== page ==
The Northern Kentucky Area Planning Commission’s GIS department is currently working to develop and implement a comprehensive data quality strategy. The goal is to assure constituents that the GIS maps they get from NKAPC are of the highest quality possible.
This project is necessary largely due to increases in technology and expectations from elected officials and the public. Because NKAPC’s computerized mapping system was one of the nation’s earliest, some of its data do not meet standards accepted widely today by GIS professionals.
“What we’re doing is establishing a standard of excellence for every component of our system, making sure it’s the highest quality we have the ability to provide,” said Trisha Brush, deputy director for GIS administration. “Once we’ve established these standards, we’ll compare them with our current status and then develop plans to get us from where we are to where we want to be.”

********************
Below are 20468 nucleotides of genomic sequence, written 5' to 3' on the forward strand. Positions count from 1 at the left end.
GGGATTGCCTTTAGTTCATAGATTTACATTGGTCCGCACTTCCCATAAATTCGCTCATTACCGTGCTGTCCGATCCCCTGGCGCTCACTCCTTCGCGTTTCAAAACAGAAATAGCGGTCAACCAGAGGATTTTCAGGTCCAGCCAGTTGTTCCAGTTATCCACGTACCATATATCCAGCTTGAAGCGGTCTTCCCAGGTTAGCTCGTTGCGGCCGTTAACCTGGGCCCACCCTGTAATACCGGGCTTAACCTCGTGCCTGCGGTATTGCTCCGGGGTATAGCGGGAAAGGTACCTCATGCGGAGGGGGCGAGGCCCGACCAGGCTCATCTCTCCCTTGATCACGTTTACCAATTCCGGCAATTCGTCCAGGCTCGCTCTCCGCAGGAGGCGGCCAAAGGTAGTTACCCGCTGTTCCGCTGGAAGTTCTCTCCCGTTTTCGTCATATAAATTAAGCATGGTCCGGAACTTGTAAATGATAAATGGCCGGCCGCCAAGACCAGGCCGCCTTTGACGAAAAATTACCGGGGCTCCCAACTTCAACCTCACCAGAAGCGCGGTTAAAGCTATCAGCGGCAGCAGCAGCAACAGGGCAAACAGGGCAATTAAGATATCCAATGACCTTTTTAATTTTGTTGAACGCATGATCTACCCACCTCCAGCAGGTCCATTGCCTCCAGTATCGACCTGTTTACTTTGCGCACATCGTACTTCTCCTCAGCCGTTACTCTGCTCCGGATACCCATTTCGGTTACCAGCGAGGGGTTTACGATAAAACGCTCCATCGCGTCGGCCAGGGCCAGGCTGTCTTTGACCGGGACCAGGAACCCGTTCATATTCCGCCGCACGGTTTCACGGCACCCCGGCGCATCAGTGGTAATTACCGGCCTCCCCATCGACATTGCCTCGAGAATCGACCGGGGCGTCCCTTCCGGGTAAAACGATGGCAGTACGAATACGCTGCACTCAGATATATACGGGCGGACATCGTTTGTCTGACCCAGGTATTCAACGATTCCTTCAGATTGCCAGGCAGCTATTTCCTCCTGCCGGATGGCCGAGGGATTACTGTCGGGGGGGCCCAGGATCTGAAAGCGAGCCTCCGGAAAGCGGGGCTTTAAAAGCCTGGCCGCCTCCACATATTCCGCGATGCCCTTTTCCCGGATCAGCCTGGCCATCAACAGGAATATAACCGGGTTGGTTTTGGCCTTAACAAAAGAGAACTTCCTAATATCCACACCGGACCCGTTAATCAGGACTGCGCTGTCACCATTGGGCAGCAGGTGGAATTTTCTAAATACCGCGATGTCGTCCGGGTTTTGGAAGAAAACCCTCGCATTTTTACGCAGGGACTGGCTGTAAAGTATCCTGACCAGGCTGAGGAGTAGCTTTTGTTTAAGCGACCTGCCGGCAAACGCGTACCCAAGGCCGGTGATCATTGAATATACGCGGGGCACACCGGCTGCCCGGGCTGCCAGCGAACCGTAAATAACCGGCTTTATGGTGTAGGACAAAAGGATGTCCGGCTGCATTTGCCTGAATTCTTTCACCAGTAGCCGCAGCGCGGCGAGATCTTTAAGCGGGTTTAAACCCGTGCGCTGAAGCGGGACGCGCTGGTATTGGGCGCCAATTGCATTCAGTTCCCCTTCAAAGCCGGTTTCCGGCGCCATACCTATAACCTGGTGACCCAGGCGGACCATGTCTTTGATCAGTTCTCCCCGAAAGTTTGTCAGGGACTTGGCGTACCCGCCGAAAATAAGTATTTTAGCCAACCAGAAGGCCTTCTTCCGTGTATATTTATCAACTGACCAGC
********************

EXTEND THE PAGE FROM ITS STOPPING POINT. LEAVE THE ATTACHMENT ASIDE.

Brush says public safety concerns will drive which components of the system are upgraded first. From there, prioritization of other upgrades will take into account the number of people impacted. “This is data that a lot of emergency response professionals use,” said Brush. “Our efforts will make it easier to find a person’s address, which will decrease response time. That’s important when lives or property may hang in the balance.”
Much of the data that Brush and her team develop is used in other ways that residents don’t realize. Kenton County Schools uses the information to plan school bus routes each year. Even local pizza delivery people find it helpful.
MapQuest and Google are two of the web service providers that purchase and use the information Brush’s team supplies. “We realize this project may take a number of years to complete, but it needs to be done,” said Brush. “The better data we have, the better the quality of maps and analyses it will produce. And, the better the maps and analyses, the better the services we’re able to provide to our constituents.”